August 2010 Newsletter
August 26, 2010
Dear WRPC Member,
Winona La Duke, a Native American environmental activist from the White Earth Chippewa reservation in Minnesota, gave the keynote speech at the Third Annual Protect the Earth Great Lakes Community Gathering at the Keweenaw Bay Ojibwa Community College in Baraga, Michigan on July 30. She spoke about the importance of defending spiritual practices at Eagle Rock, site of Rio Tinto’s proposed nickel sulfide mine. “Don’t give up fighting bad guys, “ she told the audience. “”They’re working 24 hours a day doing bad ideas…They’ve got a lot of money, but we’ve got resistance. And the longer you fight the more expensive their projects become..and you can wear them down. That’s my experience.” Photos of the occupation at Eagle Rock by Teresa Bertossi are featured in the August issue of The Progressive. For more on La Duke’s presentation, see Michele Bourdieu’s article in Keweenaw Now.
After the conference, two of those in attendance, Catherine Parker and Richard Sloat, wrote an open letter to Michigan legislators, reminding them that responsible officials in the Dept. of Environmental Quality (DEQ) and the Dept. of Natural Resources and Environment (DNRE) did not comply with Michigan’s recently enacted mining law when they permitted the Eagle project. Evidence presented to the DEQ showed that” Kennecott’s sulfide mine proposal does not meet the state’s legal requirements and would result in profound pollution, impairment and destruction of air, water and other natural resources.” They ask legislators to add an amendment to the proposed ban on drilling beneath the Great Lakes, requiring the suspension of all non-ferrous and uranium mining activities while Michigan’s Part 632 mining law and permitting process is reviewed. Read the full text of the letter at Stand for the Land.
In Wisconsin, there is renewed interest in the low grade iron (taconite) reserves of the Penokee-Gogebic Iron Range of Ashland and Iron counties now that a West Virginia-based mining company (Cline Resource and Development) has purchased options on some of the mineral rights owned by the Duluth-based La Pointe Mining Company (see attached stories from the Ashland Current and the Ashland Daily Press). The Penokee-Gogebic Range was mined from the 1880s to the 1960s, when production shifted to the more accessible and low-cost deposits of Minnesota’s Iron Range. As the Minnesota reserves are being depleted and as China’s demand for iron ore has resulted in higher prices, representatives of the Cline Group have met with State Senator Bob Jauch (D-Poplar) about Wisconsin’s mine permit process.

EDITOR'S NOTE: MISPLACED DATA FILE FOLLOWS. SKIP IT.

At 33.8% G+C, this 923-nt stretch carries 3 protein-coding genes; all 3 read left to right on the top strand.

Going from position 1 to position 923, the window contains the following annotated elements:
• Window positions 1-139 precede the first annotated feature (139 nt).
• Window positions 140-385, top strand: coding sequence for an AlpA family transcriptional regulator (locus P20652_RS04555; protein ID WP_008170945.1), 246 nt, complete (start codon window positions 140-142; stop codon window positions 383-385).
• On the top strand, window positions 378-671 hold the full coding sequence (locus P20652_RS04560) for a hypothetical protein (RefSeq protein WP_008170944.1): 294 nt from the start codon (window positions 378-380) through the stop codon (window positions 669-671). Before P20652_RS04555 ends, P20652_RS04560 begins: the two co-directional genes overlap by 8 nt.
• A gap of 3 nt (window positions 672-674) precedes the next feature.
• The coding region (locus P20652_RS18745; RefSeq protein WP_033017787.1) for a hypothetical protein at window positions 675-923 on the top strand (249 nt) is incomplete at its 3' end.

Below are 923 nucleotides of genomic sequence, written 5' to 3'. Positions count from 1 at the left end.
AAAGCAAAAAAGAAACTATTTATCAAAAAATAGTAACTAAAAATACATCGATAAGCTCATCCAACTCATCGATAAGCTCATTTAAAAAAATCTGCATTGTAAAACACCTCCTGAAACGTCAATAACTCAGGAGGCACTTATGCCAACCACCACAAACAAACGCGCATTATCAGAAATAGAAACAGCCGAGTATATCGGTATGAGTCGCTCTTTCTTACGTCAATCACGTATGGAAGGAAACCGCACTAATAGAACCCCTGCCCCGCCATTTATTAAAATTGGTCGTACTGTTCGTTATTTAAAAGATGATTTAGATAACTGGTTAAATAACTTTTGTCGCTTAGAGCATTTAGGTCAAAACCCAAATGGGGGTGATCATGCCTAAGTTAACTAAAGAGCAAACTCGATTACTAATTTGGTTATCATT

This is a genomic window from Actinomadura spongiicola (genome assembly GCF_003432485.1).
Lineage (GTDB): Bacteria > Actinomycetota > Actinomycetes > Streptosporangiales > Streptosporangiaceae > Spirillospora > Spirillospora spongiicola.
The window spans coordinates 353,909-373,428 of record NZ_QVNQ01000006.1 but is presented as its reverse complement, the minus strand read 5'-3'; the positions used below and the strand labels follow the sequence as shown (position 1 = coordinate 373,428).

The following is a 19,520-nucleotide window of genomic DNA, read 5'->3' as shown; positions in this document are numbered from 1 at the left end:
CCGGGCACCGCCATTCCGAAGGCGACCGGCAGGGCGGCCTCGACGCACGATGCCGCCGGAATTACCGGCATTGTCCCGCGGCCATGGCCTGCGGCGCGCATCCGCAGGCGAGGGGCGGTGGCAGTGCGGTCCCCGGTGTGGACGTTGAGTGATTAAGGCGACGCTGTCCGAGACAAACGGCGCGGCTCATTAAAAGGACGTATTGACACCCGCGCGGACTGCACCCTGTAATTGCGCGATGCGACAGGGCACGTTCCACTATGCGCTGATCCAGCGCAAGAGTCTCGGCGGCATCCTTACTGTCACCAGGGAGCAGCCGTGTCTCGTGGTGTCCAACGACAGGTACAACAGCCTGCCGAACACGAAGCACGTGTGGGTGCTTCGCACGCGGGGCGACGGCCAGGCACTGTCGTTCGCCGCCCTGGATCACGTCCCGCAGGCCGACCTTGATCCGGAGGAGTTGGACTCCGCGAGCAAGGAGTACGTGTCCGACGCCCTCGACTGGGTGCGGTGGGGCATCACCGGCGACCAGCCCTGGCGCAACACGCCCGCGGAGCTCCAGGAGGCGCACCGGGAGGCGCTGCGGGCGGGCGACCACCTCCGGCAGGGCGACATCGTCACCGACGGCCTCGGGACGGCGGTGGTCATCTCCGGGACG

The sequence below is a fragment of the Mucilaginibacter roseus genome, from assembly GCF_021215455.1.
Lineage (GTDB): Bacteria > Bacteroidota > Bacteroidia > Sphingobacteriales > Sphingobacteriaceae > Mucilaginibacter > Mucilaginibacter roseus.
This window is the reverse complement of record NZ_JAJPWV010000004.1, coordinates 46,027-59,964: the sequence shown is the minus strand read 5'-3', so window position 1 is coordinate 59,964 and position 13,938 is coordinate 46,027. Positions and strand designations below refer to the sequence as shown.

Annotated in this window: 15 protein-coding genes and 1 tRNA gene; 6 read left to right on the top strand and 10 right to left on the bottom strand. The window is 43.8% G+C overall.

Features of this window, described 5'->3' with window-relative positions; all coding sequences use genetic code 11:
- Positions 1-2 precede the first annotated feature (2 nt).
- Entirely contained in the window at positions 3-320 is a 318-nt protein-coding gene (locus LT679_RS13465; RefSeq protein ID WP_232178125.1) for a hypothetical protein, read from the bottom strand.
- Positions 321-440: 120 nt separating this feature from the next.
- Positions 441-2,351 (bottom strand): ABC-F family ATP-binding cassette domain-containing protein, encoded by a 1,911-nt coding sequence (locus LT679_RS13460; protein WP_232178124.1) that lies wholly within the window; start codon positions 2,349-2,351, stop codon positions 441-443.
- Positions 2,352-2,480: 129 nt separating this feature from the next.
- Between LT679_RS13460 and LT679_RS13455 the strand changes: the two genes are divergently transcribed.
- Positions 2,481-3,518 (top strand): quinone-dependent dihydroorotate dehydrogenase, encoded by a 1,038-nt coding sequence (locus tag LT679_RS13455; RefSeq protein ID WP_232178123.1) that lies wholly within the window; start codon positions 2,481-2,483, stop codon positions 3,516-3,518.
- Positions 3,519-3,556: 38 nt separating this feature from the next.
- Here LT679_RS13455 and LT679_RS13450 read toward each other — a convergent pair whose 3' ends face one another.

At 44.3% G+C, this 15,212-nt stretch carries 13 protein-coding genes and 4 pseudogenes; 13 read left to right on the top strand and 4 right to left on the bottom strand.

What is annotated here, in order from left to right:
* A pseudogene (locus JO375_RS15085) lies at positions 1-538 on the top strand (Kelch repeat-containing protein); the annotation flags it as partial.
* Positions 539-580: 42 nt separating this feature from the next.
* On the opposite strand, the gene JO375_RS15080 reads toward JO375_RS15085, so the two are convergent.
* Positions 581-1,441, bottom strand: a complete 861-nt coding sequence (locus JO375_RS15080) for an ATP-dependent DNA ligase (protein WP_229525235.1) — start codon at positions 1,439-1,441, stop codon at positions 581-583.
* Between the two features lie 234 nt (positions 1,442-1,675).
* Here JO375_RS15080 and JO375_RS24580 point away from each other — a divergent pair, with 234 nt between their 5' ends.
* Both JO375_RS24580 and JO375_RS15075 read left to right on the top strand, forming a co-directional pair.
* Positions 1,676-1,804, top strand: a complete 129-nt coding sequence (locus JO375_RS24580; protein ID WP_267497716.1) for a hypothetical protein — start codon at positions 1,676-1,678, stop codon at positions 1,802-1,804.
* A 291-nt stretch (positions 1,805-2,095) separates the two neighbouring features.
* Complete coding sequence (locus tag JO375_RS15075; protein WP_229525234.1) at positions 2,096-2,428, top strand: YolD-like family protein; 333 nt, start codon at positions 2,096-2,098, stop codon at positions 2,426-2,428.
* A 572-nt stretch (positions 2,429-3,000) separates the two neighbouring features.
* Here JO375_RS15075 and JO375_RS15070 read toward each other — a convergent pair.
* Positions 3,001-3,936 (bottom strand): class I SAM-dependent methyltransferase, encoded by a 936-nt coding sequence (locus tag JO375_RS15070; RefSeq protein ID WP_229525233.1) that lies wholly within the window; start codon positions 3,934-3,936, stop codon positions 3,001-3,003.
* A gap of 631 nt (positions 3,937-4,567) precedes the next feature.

The area of interest is located about 25 miles southeast of Ashland, on the western end of the Range. At a meeting of the Midwest Treaty Network on the Bad River Reservation, near Ashland in 2006, Carl Sack, an independent researcher, noted that plans for extracting the taconite would probably involve creating a narrow pit up to 900 feet deep along a twenty-one mile stretch of land from Mellen to Upson. The massive tailings (waste rock) piles, which contain sulfide minerals, have the potential for acid mine drainage. The water that flows off the Penokee-Gogebic Range feeds Ashland and the Bad River watershed.
Any proposed mining would be a major concern to the Bad River Reservation because contaminated mine runoff could harm the Kakagon/Bad River Sloughs, a 16,000-acre complex of wetlands, woodlands and sand dune ecosystems. The Bad River band of Lake Superior Chippewa has long fought to protect the Sloughs, which contain significant wild rice beds, crucial spawning grounds for Lake Superior fisheries, and abundant migratory waterfowl.
Senator Jauch urged mining officials to contact Bad River tribal officials and the Great Lakes Indian Fish and Wildlife Commission before proceeding any further with their plans. As of this writing, there has been no notification of tribal or Great Lakes Indian Fish and Wildlife Commission (GLIFWC) officials.
This is the time when we ask our members to use the return envelope to renew their membership in WPRC. If the date on your mailing is anytime before 09/10, it means your annual membership is due ($15 regular or $5 senior/low income). When you renew your membership, please consider an additional donation for WRPC’s legal defense fund. WRPC researcher Laura Gauger (formerly Furtman) is continuing to monitor ongoing pollution at the Flambeau mine site and to petition the Wisconsin DNR to declare Stream C an “impaired water” because of mine pollution runoff into the Flambeau River.
Al Gedicks, Executive Secretary